On 9th June, over a thousand people gathered outside Oxford University’s Oriel College to demand the removal of the Rhodes statue, in a revival of the Rhodes Must Fall campaign in Oxford.

Cecil Rhodes was a British imperialist. He has been described as the ‘architect of apartheid’ in South Africa due to his leading role in the colonial regime, in particular through altering land ownership and voting laws to displace and disenfranchise black people.

He was also a student at the University of Oxford. When he died in 1902 a large sum of his wealth – much of which he’d amassed running diamond mines on slave labour – was donated to the university. To thank him for this ‘great generosity’, a statue of Rhodes was placed on the front of Oriel College, overlooking Oxford’s High Street.

This memorial to colonialism remained unchallenged until 2015 when a wave of protests across university campuses in South Africa called for the removal of similar statues of Rhodes. An allied movement soon emerged at Oxford University.

The Rhodes Must Fall campaign demands the removal of the Rhodes statue. As well as this, that Oxford should no longer commemorate the countless imperialist leaders it has produced in its history, that it end Eurocentrism in its curriculum, and reduce institutional elitism, which in particular leads to a hostile environment for Black students.

In 2016, Oriel College stated they would not be removing the statue. This was later revealed to be a result of wealthy donors having threatened to withdraw and withhold up to £100m in donations should Rhodes be removed. This despicable and disheartening decision put a brake on the movement.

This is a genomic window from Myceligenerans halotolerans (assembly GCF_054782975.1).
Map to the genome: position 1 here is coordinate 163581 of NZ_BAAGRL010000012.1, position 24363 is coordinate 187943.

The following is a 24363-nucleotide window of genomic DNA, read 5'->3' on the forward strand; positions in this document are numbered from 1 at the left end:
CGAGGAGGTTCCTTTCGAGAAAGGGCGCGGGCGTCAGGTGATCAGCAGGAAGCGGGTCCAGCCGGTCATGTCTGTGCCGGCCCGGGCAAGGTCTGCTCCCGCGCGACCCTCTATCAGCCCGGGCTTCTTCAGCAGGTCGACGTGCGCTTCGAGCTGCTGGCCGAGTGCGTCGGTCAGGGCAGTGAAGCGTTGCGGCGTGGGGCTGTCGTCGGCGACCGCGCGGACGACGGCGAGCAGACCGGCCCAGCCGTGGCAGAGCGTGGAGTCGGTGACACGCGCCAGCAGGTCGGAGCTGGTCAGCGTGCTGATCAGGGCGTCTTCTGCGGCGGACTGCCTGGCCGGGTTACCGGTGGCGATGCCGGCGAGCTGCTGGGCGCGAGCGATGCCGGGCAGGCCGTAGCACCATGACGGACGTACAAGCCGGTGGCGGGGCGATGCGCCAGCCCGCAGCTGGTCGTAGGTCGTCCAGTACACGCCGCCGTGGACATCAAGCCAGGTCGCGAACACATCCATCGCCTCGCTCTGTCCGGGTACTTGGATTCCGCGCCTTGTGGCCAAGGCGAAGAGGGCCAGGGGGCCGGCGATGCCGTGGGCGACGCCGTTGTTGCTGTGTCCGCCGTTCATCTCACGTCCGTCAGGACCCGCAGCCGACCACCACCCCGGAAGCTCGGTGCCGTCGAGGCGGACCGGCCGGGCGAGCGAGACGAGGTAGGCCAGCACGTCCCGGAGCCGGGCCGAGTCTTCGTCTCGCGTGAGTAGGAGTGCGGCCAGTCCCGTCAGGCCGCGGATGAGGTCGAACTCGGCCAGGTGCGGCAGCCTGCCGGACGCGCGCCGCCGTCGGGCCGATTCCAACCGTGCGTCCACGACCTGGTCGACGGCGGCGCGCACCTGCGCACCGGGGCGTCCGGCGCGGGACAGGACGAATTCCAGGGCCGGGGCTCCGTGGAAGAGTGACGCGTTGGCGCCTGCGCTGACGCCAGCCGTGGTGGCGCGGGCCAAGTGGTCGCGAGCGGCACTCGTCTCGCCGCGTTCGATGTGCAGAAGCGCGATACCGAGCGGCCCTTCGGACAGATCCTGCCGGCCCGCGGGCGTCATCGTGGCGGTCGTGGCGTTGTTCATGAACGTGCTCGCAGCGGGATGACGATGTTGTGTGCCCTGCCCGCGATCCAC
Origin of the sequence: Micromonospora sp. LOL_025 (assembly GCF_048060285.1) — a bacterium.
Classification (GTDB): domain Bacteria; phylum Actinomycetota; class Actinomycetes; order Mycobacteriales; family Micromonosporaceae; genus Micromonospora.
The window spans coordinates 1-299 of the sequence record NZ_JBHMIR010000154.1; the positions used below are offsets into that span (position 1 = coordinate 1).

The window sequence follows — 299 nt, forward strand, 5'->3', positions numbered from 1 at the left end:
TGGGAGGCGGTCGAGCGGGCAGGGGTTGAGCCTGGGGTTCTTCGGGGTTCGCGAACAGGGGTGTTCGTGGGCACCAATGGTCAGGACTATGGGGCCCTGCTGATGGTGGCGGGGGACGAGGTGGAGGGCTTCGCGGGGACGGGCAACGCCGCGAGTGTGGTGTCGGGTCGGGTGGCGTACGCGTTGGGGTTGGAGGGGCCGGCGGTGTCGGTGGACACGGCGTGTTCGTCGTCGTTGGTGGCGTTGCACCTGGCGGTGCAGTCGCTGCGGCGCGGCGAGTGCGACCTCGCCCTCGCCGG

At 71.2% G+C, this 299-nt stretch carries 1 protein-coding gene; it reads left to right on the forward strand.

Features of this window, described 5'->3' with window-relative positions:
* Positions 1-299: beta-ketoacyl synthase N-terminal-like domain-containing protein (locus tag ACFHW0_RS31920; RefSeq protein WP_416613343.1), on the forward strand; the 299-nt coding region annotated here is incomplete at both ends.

It was not until last week, when Black Lives Matter protestors in Bristol toppled a statue of slave trader Edward Colston and threw it in the river, that the Rhodes Must Fall movement was reignited.

A banner appeared across the street from Oriel College, announcing ‘Rhodes, you’re next’. Well over a thousand people turned out to the peaceful protest on 9th June, a completely unprecedented response which was met with mounted and armed police to protect the college.

The protest this time was explicitly tied to the Black Lives Matter movement and, in turn, the university’s racism to systemic racism worldwide. As a result, masses of people unattached to the university were drawn in to express their anger and solidarity. Protestors blocked the street and knelt in memory of George Floyd. There were chants of ‘this is what democracy looks like’, ‘no justice, no peace’, and ‘the people united will never be defeated.’

Some asked for the university to examine what it ‘stands for’. Sadly, the reality is that what the University of Oxford stands for is the interests of the ruling class which funds it, and so currently the statue of Rhodes remains.

There is no question that it must be removed. Taking it down would be a powerful and symbolic response from Oxford university and its colleges against the veneration of colonial violence. However, if that is the end of the struggle, symbolic is all it would be.

Removing the statues, renaming the buildings, or improving complicit curriculums will not solve Oxford’s elitism. The institution exists to educate and train up new layers of leadership and representatives for the interests of the ruling class, for decades now the majority of leading politicians have been educated at either Oxford or Cambridge. It is these people who actively fight to defend the capitalist system, a system that requires and maintains racism as a tool with which to divide the working class..

Rhodes Must Fall must be only one aspect of mass mobilisation and solidarity among all people harmed under capitalism and imperialism worldwide. It is not enough simply to tear down these monuments to colonialism and imperialism, we need to organise to bring down the entire decaying capitalist system itself.

 

 

Mia Foley Doyle, Oxford


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